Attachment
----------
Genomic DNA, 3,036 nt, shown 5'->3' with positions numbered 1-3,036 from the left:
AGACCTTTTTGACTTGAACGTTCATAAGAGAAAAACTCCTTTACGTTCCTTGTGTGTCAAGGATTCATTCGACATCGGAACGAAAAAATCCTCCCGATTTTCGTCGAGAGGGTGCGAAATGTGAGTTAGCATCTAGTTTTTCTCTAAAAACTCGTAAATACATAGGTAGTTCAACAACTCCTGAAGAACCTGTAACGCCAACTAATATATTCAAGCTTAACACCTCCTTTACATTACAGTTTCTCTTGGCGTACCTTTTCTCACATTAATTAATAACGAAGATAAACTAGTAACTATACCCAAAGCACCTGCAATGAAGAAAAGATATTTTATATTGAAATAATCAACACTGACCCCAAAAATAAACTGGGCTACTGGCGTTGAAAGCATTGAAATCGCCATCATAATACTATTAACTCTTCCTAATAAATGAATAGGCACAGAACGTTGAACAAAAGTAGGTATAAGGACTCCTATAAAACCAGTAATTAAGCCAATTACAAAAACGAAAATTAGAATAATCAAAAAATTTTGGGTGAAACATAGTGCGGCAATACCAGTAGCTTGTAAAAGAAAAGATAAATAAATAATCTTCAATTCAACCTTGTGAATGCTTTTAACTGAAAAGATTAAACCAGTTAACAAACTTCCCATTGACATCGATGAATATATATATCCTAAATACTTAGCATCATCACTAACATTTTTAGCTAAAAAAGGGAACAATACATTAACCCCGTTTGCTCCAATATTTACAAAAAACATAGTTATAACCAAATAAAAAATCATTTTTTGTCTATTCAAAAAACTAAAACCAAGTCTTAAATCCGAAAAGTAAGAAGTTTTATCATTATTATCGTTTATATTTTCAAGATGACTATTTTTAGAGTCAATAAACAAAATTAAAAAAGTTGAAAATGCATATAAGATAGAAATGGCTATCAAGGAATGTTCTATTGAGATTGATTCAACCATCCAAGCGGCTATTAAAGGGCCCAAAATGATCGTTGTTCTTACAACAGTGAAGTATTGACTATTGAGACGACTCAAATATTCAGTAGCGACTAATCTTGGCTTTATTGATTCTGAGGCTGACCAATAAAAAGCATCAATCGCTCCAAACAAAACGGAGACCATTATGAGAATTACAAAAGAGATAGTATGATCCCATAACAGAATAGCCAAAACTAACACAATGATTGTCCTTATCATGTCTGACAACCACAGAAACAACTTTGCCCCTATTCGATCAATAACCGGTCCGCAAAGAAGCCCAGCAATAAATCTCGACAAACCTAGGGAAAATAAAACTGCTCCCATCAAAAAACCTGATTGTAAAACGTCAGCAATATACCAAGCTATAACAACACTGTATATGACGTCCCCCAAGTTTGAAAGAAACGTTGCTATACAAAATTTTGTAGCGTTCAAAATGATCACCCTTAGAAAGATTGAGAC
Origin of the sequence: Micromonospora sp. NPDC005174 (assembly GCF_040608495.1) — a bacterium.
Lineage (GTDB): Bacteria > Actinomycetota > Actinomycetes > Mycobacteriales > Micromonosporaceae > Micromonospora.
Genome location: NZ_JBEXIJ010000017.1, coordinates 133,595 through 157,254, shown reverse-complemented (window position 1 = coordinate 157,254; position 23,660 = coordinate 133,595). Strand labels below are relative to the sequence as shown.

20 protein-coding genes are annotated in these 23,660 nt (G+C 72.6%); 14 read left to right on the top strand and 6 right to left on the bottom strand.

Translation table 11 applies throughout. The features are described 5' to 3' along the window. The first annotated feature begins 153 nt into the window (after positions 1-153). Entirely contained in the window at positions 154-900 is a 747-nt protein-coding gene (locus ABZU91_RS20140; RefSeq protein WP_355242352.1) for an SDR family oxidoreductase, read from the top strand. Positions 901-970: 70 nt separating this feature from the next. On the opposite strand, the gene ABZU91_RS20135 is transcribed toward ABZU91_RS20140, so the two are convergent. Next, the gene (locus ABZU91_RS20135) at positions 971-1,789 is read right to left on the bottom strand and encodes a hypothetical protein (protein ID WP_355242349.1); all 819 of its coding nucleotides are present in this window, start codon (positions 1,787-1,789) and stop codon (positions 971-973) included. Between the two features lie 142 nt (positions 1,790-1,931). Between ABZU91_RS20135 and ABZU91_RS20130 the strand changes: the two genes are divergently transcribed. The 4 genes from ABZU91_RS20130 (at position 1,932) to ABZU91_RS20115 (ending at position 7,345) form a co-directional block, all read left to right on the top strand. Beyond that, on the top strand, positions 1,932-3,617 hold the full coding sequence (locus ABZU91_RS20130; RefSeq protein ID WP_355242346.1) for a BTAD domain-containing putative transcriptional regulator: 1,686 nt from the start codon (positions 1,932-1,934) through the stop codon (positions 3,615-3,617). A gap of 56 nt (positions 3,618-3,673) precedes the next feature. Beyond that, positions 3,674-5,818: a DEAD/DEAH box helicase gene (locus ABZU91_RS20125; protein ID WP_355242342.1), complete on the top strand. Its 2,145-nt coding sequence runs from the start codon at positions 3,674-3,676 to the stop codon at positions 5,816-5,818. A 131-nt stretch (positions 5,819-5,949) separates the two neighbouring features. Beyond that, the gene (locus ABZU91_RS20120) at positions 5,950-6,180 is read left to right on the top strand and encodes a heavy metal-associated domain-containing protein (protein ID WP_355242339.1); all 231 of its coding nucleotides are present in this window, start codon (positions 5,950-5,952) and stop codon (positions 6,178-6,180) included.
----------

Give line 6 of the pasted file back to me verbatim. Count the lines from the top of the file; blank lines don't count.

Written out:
20 protein-coding genes are annotated in these 23,660 nt (G+C 72.6%); 14 read left to right on the top strand and 6 right to left on the bottom strand.